Daily Fishing and Outdoor Report
Look, MIT, I invented a flamingo ...
TRUST CLASS 101: "OK, that wasn't bad, Karla ... but next time maybe ..."
Wednesday, September 23, 2015: We’re right on the wind craziness cuff. Just to our south, the northeast winds are eating the beach for dinner. The near calmness we saw last night was proof the combo low/high (pressure) winds aren’t where many LBI forecasts had projected them. Even though the northeast gustiness has picked up again (midday), we’re below the 20-plus mph gusts earlier forecasts by nearly all computers. That’s good, to be sure. We really don’t need a ton of erosion, though it is transporting replenishment sand southward and outward, as is expected. That transport helps to establishes refractive sandbars, shaping the surf into rideable waves for surfers.
The lighter winds are not necessarily going to knock the swell size down since we are likely seeing a medium-period groundswell arriving from a feisty low off the Carolinas.
The problem is we can’t stay cuffed away when the storm slowly moves up the coast, hosting winds to potentially 35 mph. However, a cold front dipping down from the north could act to knock some of the mick out of the warm southerly storm.
To coin a Native American forecast:
Question: “Do you think the storm will move up the coast?”
Indian forecaster: “Maybe.”
All that said, we’re still not seeing the moisture we truly need. That could come by this weekend but when we’re in a dry pattern like we’ve been for weeks on end, rain system tend to dry out before loosing a decent amount of moisture. Sunday should tell is we’ll get a decent dousing. I’m rooting for it. The fall wildfire season is not far off. Plus, fall kayaking the creeks of the Pines is always ideal in autumn.
The next phase of wind power off the Jersey Shore is moving in. I have both hopes and doubts regarding the pavement of any number of electricity-generating wind devices out there, none of which are fully tested against the onslaughts of nature we get off our shoreline. At the same time, our coastal storms are mere atmospheric puffs compared to what the North Sea sees. And there are devices out there that withstand insane sea onslaughts. Of course, those devices are on derricks build to withstand planetary disintegration. I’m betting the folks placing wind turbines and such off Jersey aren’t going be investing tens of millions in North Sea-worthy pieces of wind equipment.
I still want to see it tried in a test run to see what advances are needed to make wind power and current power a viable renewable energy source. I guarantee the first tries will be tenuous as best.
Read this: Interior Department to Auction 344,000 Acres Offshore New Jersey for Wind Energy Development, Advances President’s Climate Action Plan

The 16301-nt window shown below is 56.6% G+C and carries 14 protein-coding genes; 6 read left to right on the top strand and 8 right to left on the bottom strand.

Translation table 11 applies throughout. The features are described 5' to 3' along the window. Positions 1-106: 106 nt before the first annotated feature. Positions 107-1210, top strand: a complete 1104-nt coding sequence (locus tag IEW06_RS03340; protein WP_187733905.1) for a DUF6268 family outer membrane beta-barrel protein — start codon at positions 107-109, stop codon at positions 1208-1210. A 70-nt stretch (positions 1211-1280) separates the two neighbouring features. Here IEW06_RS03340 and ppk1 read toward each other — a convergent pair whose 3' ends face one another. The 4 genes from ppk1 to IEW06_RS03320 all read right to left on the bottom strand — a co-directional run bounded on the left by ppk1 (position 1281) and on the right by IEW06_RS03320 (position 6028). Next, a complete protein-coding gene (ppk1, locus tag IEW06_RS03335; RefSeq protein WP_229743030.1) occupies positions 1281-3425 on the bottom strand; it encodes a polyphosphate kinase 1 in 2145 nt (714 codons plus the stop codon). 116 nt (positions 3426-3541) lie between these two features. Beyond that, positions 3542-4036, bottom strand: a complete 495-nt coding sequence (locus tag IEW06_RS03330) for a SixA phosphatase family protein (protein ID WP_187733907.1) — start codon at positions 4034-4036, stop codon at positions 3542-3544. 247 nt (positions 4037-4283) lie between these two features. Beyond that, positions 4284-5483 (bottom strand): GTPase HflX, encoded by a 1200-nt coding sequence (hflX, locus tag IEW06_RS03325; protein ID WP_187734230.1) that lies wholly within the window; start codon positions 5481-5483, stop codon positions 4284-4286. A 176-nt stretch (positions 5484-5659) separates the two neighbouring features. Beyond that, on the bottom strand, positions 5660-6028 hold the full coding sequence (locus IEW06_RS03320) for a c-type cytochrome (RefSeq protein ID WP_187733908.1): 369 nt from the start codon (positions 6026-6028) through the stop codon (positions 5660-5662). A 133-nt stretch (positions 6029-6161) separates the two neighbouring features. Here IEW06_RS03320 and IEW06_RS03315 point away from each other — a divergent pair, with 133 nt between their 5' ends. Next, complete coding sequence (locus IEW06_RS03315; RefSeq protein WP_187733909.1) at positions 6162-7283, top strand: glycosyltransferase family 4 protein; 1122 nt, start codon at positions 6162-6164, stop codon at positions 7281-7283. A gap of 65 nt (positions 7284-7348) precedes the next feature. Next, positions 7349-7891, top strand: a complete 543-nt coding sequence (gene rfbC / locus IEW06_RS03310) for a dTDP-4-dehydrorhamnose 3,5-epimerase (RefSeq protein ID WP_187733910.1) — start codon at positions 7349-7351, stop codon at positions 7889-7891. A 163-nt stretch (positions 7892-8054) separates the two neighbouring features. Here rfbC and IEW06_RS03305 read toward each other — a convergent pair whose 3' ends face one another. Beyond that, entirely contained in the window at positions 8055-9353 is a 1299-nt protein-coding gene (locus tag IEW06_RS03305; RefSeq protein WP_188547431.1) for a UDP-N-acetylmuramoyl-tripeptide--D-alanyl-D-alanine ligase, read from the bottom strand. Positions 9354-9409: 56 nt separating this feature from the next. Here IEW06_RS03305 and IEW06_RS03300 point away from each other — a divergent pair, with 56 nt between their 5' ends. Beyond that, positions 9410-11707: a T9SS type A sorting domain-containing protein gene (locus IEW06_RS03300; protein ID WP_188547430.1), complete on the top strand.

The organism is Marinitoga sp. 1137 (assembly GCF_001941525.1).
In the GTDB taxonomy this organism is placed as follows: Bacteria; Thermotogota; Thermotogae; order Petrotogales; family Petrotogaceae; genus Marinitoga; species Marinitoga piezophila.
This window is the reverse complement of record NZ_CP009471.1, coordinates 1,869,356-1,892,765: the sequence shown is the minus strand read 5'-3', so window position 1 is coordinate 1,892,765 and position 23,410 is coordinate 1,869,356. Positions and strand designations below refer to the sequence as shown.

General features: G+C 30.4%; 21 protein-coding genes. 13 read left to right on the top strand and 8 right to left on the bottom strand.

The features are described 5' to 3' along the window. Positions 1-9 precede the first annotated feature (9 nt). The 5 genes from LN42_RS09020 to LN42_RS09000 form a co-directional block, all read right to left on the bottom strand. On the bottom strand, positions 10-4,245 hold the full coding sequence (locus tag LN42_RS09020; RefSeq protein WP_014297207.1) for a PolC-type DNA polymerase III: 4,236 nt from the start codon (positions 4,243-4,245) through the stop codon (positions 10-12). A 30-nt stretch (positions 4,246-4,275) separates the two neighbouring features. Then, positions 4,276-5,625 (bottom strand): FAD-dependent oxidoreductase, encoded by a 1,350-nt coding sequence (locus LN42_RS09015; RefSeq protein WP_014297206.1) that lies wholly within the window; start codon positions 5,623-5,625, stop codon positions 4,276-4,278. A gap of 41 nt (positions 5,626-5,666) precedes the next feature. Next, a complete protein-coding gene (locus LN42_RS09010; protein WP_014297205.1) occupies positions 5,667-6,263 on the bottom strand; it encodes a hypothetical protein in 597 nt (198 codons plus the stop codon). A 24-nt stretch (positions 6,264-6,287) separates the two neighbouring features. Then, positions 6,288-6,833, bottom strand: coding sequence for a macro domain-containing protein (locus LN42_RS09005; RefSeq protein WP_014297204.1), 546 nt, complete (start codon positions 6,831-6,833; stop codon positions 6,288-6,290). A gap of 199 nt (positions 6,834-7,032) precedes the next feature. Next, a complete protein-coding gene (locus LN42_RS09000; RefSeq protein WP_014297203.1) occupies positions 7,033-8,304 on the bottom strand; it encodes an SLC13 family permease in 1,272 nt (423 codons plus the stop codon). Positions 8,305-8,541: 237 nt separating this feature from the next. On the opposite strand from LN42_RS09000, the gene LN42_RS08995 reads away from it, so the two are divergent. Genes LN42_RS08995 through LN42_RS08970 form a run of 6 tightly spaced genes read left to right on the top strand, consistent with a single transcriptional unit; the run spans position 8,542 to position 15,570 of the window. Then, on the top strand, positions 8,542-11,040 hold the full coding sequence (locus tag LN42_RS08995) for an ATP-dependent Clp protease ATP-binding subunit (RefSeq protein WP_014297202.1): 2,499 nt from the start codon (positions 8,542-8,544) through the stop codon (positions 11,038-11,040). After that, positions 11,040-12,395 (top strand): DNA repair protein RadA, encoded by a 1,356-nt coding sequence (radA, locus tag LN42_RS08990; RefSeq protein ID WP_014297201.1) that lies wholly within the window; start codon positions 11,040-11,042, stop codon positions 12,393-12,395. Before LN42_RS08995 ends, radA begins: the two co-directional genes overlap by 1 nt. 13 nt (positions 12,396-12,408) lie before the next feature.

Thirteen energy companies qualified to bid in lease sale
WASHINGTON – As part of President Obama’s comprehensive Climate Action Plan to create American jobs, develop domestic clean energy resources and cut carbon pollution, U.S. Secretary of the Interior Sally Jewell and Bureau of Ocean Energy Management (BOEM) Director Abigail Ross Hopper today announced that 343,833 acres offshore New Jersey will be offered for commercial wind energy development in a competitive lease sale on November 9, 2015.
If fully developed, the New Jersey Wind Energy Area could support at least 3,400 megawatts of commercial wind generation, enough to power an estimated 1.2 million homes, according to the Department of Energy’s National Renewable Energy Laboratory.
“On the heels of this summer’s historic ‘steel-in-the-water’ milestone for the nation’s first commercial offshore wind farm, today’s announcement marks another major step in standing up a sustainable offshore wind program for Atlantic coast communities,” Secretary Jewell said. “This effort took significant engagement and cooperation with New Jersey and other stakeholders to advance clean energy development and reduce potential use conflicts, which moves us closer to harnessing the enormous potential of wind energy along the Atlantic coast.”
BOEM has awarded nine commercial offshore wind leases, including seven through the competitive lease sale process (two in an area offshore Rhode Island-Massachusetts, another two offshore Massachusetts, two offshore Maryland and one offshore Virginia). These lease sales have generated about $14.5 million in winning bids for more than 700,000 acres in federal waters.
In July, Jewell and Director Hopper joined Rhode Island officials to celebrate the start of construction on Deepwater Wind’s $225 million, 30-megawatt offshore wind project. The facility, which will provide electricity to Block Island and Rhode Island mainland consumers, required Interior Department approval because part of its submerged transmission cable crosses federal waters.
“We are pleased to see sustained commercial interest in offshore wind development,” said Director Hopper. “We will continue to work closely with members of the New Jersey Renewable Energy Task Force to ensure that our intergovernmental partners remain informed on the next steps proposed by the winners of this auction.”
To date, BOEM has determined that the following energy development companies are legally, technically and financially qualified to participate in the upcoming New Jersey lease sale:
Convalt Energy LLC
GSOE I LLC
EDF Renewable Energy Development Inc.
Energy Management Inc.
Fishermen’s Energy LLC
Green Sail Energy LLC